A HISTORY of "managerial oversight and widespread failings" deeply embedded in Haringey Council's child protection services left children's secretary Ed Balls with no choice but to sack Sharon Shoesmith, the High Court heard today.

Dismissing claims that Balls was bowing to a media furore and political pressure, James Eadie QC said the minister did the right thing in calling for the dismissal of the director of children's services.

Ofsted inspectors claimed Haringey's children's social services was one of the "worst they had ever seen" when they inspected the department Ms Shoesmith, 56, managed in November 2008.

Mr Eadie, representing the Department for Children, Schools and Families, said that Balls, who ordered the inspection as a matter of urgency, had acted in accordance with recommendations that followed the Victoria Climbe tragedy which called for greater accountability from those in power.

Mr Eadie said: "The Secretary of State did not act in haste.

“He reached his decision for proper, sufficient and obvious reasons based in particular on the obvious concerns arising as a result of Peter Connelly’s case and on the damning conclusions of the Joint Area Review report."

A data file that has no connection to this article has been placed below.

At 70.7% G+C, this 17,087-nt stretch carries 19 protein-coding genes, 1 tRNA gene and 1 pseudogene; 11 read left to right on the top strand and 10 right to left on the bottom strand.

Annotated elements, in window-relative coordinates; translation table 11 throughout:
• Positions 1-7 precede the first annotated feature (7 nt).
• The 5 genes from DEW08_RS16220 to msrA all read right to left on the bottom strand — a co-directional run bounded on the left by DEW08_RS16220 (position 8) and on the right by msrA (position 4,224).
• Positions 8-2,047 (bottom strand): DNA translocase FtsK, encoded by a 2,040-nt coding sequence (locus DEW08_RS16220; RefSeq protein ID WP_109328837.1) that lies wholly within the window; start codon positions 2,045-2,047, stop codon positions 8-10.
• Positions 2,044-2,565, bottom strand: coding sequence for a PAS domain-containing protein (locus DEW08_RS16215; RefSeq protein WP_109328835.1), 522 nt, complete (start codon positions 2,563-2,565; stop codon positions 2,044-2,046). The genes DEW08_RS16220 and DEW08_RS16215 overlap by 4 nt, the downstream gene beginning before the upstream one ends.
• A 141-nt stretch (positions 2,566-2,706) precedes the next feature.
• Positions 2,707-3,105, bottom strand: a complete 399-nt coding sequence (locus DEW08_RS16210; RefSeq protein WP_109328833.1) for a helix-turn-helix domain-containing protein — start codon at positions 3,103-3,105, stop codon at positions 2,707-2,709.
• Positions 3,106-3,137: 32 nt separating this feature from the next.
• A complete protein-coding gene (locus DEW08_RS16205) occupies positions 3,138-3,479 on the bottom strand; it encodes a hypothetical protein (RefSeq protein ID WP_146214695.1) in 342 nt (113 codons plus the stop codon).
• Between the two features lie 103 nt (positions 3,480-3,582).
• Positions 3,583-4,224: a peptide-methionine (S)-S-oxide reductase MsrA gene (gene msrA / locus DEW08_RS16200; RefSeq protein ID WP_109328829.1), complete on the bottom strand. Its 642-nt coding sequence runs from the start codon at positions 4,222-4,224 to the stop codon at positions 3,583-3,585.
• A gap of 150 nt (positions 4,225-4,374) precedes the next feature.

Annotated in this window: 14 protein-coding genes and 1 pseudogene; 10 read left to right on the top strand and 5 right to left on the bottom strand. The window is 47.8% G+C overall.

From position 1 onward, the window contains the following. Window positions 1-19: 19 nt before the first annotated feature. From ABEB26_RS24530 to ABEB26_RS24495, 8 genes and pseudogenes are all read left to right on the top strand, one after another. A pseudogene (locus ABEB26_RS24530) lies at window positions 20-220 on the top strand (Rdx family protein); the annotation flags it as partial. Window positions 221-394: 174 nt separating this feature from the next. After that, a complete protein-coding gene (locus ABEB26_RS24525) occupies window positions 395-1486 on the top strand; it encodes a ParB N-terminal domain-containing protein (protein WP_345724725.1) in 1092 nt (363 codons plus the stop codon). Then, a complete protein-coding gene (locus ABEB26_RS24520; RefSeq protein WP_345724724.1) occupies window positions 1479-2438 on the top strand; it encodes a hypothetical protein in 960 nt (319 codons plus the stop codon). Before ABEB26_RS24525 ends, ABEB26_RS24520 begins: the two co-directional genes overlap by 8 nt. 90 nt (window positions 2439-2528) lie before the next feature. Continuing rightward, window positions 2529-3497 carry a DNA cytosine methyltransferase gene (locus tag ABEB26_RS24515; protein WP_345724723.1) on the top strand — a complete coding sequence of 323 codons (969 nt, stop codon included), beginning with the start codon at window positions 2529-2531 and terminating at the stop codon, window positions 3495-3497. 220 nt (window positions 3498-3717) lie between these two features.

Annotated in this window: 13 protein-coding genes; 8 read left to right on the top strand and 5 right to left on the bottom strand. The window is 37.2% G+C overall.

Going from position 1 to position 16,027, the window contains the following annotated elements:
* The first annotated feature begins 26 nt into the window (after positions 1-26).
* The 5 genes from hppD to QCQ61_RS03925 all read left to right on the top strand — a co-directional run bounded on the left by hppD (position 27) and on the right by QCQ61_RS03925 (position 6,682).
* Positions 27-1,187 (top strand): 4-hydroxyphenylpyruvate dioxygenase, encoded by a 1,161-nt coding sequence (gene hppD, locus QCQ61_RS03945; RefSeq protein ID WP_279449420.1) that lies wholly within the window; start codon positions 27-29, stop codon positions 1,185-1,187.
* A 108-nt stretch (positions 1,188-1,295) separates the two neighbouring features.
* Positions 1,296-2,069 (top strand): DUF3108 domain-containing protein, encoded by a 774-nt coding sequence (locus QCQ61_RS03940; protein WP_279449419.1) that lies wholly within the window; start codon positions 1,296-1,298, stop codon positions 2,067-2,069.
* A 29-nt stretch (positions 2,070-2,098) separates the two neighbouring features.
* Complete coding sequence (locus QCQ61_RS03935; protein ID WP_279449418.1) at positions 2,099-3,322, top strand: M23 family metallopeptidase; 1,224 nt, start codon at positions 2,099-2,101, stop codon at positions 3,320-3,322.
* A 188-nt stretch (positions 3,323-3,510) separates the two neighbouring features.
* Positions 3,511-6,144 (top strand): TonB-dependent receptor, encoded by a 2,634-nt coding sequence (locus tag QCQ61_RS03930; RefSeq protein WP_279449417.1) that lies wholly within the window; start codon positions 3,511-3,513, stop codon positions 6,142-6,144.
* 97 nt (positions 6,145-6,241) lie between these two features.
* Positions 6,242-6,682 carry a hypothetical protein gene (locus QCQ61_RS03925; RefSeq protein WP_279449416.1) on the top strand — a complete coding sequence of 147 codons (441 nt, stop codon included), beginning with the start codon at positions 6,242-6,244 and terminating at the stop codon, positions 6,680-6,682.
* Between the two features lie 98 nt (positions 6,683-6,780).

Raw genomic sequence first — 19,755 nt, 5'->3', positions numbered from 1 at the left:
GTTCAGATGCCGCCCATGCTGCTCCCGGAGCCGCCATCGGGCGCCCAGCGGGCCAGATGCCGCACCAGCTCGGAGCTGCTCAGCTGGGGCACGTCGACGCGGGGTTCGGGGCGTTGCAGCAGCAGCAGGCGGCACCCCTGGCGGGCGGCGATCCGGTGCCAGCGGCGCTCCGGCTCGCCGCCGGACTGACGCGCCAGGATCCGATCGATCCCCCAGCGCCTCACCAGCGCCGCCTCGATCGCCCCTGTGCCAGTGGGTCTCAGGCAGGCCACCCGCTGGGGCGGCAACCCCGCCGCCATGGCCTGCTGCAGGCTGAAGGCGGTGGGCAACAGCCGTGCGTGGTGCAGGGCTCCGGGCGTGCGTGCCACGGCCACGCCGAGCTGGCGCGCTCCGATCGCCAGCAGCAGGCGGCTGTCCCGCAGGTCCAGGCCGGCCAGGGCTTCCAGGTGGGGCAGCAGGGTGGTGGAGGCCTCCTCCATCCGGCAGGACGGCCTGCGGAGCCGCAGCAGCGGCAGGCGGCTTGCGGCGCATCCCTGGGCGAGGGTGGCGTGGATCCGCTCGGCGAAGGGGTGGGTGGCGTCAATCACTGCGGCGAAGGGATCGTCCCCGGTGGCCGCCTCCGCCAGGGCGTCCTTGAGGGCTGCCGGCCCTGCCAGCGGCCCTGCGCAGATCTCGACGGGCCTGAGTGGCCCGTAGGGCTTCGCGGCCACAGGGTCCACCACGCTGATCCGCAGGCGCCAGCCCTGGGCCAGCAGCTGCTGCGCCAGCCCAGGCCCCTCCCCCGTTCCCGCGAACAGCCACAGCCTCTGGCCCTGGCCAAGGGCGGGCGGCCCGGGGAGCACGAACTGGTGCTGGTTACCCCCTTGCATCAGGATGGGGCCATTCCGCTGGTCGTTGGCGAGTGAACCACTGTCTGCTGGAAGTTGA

He added: "The decision was taken against the backdrop of justifiable public concern as to safeguarding arrangements in Haringey and nationally and issues of public confidence as to those arrangements."

Lawyers acting on behalf of Ofsted also dismissed the idea Ms Shoesmith was the target of a witch-hunt and maintained that inspectors had entered the inspection with an open mind.

In a witness statement, lead inspector Heather Brown said: "When I begun the inspection, I was expecting, and hoping, to find that the case of Baby P was essentially an aberration. What we found was shocking, even for the highly experienced team that worked on the inspection."

She added the department was "the worst I had seen out of 15 Joint Area Reviews I have undertaken".

After Peter Connelly's death on August 3, 2007, a Serious Case Review was conducted by the Local Safeguarding Children's Board which Ms Shoesmith chaired.

Despite this, there were still an overwhelming number of systemic failures that were immediately apparent when Ofsted inspected the social services department more than a year later, Mr Eadie said.

He added: "They [Shoesmith and other senior managers] should have been even more aware.

"Yet despite the concerns, despite the backdrop, despite the tragedy, they were still as bad when the inspectors went in in 2008."

The court also heard that inspectors believed senior managers did have an understanding of what was wrong but had offered no solutions in addressing the problems.

The hearing, which was expected to have lasted three days, is expected to conclude on Monday.